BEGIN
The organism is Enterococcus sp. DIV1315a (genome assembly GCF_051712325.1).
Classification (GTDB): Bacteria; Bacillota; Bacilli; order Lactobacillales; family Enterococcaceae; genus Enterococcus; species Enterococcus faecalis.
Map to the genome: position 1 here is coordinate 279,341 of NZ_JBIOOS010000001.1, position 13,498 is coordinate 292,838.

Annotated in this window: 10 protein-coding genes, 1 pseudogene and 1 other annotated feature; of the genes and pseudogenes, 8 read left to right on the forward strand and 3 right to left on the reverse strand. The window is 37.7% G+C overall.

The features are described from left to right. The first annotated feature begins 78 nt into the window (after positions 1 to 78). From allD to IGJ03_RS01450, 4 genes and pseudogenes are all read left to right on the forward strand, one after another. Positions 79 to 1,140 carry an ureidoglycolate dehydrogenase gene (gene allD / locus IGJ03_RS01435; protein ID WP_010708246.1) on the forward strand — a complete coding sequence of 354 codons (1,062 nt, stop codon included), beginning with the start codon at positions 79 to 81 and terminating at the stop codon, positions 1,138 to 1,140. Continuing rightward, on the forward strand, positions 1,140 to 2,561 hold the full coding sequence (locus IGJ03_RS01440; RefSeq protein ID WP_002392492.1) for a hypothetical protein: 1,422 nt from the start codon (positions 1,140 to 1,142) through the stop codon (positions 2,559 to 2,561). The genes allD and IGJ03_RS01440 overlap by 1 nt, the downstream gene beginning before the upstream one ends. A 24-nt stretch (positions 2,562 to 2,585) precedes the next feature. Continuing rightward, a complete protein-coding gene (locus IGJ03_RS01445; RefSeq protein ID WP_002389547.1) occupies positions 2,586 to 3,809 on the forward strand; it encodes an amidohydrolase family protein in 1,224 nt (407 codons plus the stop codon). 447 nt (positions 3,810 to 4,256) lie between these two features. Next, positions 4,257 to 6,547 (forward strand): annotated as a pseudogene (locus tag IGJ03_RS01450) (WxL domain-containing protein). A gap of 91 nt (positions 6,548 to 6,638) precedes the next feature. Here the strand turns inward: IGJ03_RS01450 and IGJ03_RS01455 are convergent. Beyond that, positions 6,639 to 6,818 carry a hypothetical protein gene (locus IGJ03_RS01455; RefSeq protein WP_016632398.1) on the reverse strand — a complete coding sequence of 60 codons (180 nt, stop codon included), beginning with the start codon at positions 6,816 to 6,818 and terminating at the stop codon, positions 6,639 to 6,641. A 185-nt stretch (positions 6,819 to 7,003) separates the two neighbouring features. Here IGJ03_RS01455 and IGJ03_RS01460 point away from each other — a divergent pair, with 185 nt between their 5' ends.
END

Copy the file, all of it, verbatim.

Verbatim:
The organism is Enterococcus sp. DIV1315a (genome assembly GCF_051712325.1).
Classification (GTDB): Bacteria; Bacillota; Bacilli; order Lactobacillales; family Enterococcaceae; genus Enterococcus; species Enterococcus faecalis.
Map to the genome: position 1 here is coordinate 279,341 of NZ_JBIOOS010000001.1, position 13,498 is coordinate 292,838.

Annotated in this window: 10 protein-coding genes, 1 pseudogene and 1 other annotated feature; of the genes and pseudogenes, 8 read left to right on the forward strand and 3 right to left on the reverse strand. The window is 37.7% G+C overall.

The features are described from left to right. The first annotated feature begins 78 nt into the window (after positions 1 to 78). From allD to IGJ03_RS01450, 4 genes and pseudogenes are all read left to right on the forward strand, one after another. Positions 79 to 1,140 carry an ureidoglycolate dehydrogenase gene (gene allD / locus IGJ03_RS01435; protein ID WP_010708246.1) on the forward strand — a complete coding sequence of 354 codons (1,062 nt, stop codon included), beginning with the start codon at positions 79 to 81 and terminating at the stop codon, positions 1,138 to 1,140. Continuing rightward, on the forward strand, positions 1,140 to 2,561 hold the full coding sequence (locus IGJ03_RS01440; RefSeq protein ID WP_002392492.1) for a hypothetical protein: 1,422 nt from the start codon (positions 1,140 to 1,142) through the stop codon (positions 2,559 to 2,561). The genes allD and IGJ03_RS01440 overlap by 1 nt, the downstream gene beginning before the upstream one ends. A 24-nt stretch (positions 2,562 to 2,585) precedes the next feature. Continuing rightward, a complete protein-coding gene (locus IGJ03_RS01445; RefSeq protein ID WP_002389547.1) occupies positions 2,586 to 3,809 on the forward strand; it encodes an amidohydrolase family protein in 1,224 nt (407 codons plus the stop codon). 447 nt (positions 3,810 to 4,256) lie between these two features. Next, positions 4,257 to 6,547 (forward strand): annotated as a pseudogene (locus tag IGJ03_RS01450) (WxL domain-containing protein). A gap of 91 nt (positions 6,548 to 6,638) precedes the next feature. Here the strand turns inward: IGJ03_RS01450 and IGJ03_RS01455 are convergent. Beyond that, positions 6,639 to 6,818 carry a hypothetical protein gene (locus IGJ03_RS01455; RefSeq protein WP_016632398.1) on the reverse strand — a complete coding sequence of 60 codons (180 nt, stop codon included), beginning with the start codon at positions 6,816 to 6,818 and terminating at the stop codon, positions 6,639 to 6,641. A 185-nt stretch (positions 6,819 to 7,003) separates the two neighbouring features. Here IGJ03_RS01455 and IGJ03_RS01460 point away from each other — a divergent pair, with 185 nt between their 5' ends.